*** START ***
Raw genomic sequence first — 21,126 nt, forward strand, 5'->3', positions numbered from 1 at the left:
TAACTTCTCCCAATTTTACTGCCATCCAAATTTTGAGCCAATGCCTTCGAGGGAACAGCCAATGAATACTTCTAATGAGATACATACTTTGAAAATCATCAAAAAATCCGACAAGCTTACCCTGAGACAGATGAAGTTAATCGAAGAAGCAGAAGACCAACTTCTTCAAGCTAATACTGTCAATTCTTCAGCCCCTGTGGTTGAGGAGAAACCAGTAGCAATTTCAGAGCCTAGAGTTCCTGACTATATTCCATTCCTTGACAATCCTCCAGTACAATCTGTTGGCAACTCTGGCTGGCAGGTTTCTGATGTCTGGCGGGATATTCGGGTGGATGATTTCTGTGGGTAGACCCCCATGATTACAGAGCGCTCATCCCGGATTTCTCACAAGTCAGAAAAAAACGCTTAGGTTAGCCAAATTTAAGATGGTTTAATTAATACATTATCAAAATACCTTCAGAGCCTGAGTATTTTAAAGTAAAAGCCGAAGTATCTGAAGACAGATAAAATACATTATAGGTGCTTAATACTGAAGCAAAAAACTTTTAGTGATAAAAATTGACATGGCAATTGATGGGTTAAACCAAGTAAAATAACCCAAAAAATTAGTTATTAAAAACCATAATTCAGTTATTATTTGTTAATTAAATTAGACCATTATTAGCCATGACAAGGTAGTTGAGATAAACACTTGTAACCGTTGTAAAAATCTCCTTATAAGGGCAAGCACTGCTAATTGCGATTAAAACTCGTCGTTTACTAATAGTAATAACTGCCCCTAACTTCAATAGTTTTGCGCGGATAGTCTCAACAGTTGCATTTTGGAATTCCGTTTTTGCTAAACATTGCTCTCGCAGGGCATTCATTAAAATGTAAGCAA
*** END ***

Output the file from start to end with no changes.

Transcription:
Raw genomic sequence first — 21,126 nt, forward strand, 5'->3', positions numbered from 1 at the left:
TAACTTCTCCCAATTTTACTGCCATCCAAATTTTGAGCCAATGCCTTCGAGGGAACAGCCAATGAATACTTCTAATGAGATACATACTTTGAAAATCATCAAAAAATCCGACAAGCTTACCCTGAGACAGATGAAGTTAATCGAAGAAGCAGAAGACCAACTTCTTCAAGCTAATACTGTCAATTCTTCAGCCCCTGTGGTTGAGGAGAAACCAGTAGCAATTTCAGAGCCTAGAGTTCCTGACTATATTCCATTCCTTGACAATCCTCCAGTACAATCTGTTGGCAACTCTGGCTGGCAGGTTTCTGATGTCTGGCGGGATATTCGGGTGGATGATTTCTGTGGGTAGACCCCCATGATTACAGAGCGCTCATCCCGGATTTCTCACAAGTCAGAAAAAAACGCTTAGGTTAGCCAAATTTAAGATGGTTTAATTAATACATTATCAAAATACCTTCAGAGCCTGAGTATTTTAAAGTAAAAGCCGAAGTATCTGAAGACAGATAAAATACATTATAGGTGCTTAATACTGAAGCAAAAAACTTTTAGTGATAAAAATTGACATGGCAATTGATGGGTTAAACCAAGTAAAATAACCCAAAAAATTAGTTATTAAAAACCATAATTCAGTTATTATTTGTTAATTAAATTAGACCATTATTAGCCATGACAAGGTAGTTGAGATAAACACTTGTAACCGTTGTAAAAATCTCCTTATAAGGGCAAGCACTGCTAATTGCGATTAAAACTCGTCGTTTACTAATAGTAATAACTGCCCCTAACTTCAATAGTTTTGCGCGGATAGTCTCAACAGTTGCATTTTGGAATTCCGTTTTTGCTAAACATTGCTCTCGCAGGGCATTCATTAAAATGTAAGCAA